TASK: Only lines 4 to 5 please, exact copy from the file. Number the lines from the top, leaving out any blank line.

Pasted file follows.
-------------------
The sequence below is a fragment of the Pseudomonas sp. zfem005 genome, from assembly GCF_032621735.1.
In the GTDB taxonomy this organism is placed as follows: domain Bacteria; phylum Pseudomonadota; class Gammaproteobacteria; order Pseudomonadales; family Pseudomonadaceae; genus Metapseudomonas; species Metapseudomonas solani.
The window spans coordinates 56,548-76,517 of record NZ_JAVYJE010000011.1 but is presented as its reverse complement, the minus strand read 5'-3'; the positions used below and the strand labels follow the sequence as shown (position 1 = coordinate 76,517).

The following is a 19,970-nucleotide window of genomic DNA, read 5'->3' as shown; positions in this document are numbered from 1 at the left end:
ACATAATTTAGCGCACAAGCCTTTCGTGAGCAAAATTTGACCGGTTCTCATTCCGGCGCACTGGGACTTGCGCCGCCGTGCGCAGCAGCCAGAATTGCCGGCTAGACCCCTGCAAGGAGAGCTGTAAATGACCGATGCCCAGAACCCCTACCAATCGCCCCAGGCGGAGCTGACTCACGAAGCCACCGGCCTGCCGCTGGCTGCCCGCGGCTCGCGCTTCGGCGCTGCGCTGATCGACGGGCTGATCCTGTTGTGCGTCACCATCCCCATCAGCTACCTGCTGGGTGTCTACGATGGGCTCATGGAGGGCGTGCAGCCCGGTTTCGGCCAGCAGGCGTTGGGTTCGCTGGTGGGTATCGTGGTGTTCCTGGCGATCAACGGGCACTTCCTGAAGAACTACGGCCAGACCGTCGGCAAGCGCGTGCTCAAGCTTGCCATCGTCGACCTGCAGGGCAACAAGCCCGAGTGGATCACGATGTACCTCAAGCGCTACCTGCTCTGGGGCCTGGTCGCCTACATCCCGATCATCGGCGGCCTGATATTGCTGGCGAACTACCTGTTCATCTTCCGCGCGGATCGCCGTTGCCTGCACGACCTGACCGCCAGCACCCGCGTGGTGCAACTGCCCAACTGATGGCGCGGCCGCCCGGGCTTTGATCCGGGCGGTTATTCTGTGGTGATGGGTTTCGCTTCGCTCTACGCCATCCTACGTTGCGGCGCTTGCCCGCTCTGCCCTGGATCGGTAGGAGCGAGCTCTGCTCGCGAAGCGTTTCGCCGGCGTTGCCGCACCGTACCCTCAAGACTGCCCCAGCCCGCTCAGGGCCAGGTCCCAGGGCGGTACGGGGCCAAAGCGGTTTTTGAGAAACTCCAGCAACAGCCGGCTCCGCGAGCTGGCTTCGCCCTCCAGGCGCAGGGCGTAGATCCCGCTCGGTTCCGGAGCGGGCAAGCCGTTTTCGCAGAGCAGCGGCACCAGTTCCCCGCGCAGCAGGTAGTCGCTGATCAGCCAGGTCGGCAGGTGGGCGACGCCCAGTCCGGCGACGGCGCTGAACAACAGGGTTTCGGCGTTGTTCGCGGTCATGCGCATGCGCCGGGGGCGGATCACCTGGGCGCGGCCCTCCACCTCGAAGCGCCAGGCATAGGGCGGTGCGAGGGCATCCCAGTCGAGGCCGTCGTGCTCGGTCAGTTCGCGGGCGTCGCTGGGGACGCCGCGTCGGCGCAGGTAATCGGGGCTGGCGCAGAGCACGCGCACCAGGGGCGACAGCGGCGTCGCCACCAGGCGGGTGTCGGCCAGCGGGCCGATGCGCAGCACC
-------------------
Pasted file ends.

The following is a 19,970-nucleotide window of genomic DNA, read 5'->3' as shown; positions in this document are numbered from 1 at the left end:
ACATAATTTAGCGCACAAGCCTTTCGTGAGCAAAATTTGACCGGTTCTCATTCCGGCGCACTGGGACTTGCGCCGCCGTGCGCAGCAGCCAGAATTGCCGGCTAGACCCCTGCAAGGAGAGCTGTAAATGACCGATGCCCAGAACCCCTACCAATCGCCCCAGGCGGAGCTGACTCACGAAGCCACCGGCCTGCCGCTGGCTGCCCGCGGCTCGCGCTTCGGCGCTGCGCTGATCGACGGGCTGATCCTGTTGTGCGTCACCATCCCCATCAGCTACCTGCTGGGTGTCTACGATGGGCTCATGGAGGGCGTGCAGCCCGGTTTCGGCCAGCAGGCGTTGGGTTCGCTGGTGGGTATCGTGGTGTTCCTGGCGATCAACGGGCACTTCCTGAAGAACTACGGCCAGACCGTCGGCAAGCGCGTGCTCAAGCTTGCCATCGTCGACCTGCAGGGCAACAAGCCCGAGTGGATCACGATGTACCTCAAGCGCTACCTGCTCTGGGGCCTGGTCGCCTACATCCCGATCATCGGCGGCCTGATATTGCTGGCGAACTACCTGTTCATCTTCCGCGCGGATCGCCGTTGCCTGCACGACCTGACCGCCAGCACCCGCGTGGTGCAACTGCCCAACTGATGGCGCGGCCGCCCGGGCTTTGATCCGGGCGGTTATTCTGTGGTGATGGGTTTCGCTTCGCTCTACGCCATCCTACGTTGCGGCGCTTGCCCGCTCTGCCCTGGATCGGTAGGAGCGAGCTCTGCTCGCGAAGCGTTTCGCCGGCGTTGCCGCACCGTACCCTCAAGACTGCCCCAGCCCGCTCAGGGCCAGGTCCCAGGGCGGTACGGGGCCAAAGCGGTTTTTGAGAAACTCCAGCAACAGCCGGCTCCGCGAGCTGGCTTCGCCCTCCAGGCGCAGGGCGTAGATCCCGCTCGGTTCCGGAGCGGGCAAGCCGTTTTCGCAGAGCAGCGGCACCAGTTCCCCGCGCAGCAGGTAGTCGCTGATCAGCCAGGTCGGCAGGTGGGCGACGCCCAGTCCGGCGACGGCGCTGAACAACAGGGTTTCGGCGTTGTTCGCGGTCATGCGCATGCGCCGGGGGCGGATCACCTGGGCGCGGCCCTCCACCTCGAAGCGCCAGGCATAGGGCGGTGCGAGGGCATCCCAGTCGAGGCCGTCGTGCTCGGTCAGTTCGCGGGCGTCGCTGGGGACGCCGCGTCGGCGCAGGTAATCGGGGCTGGCGCAGAGCACGCGCACCAGGGGCGACAGCGGCGTCGCCACCAGGCGGGTGTCGGCCAGCGGGCCGATGCGCAGCACC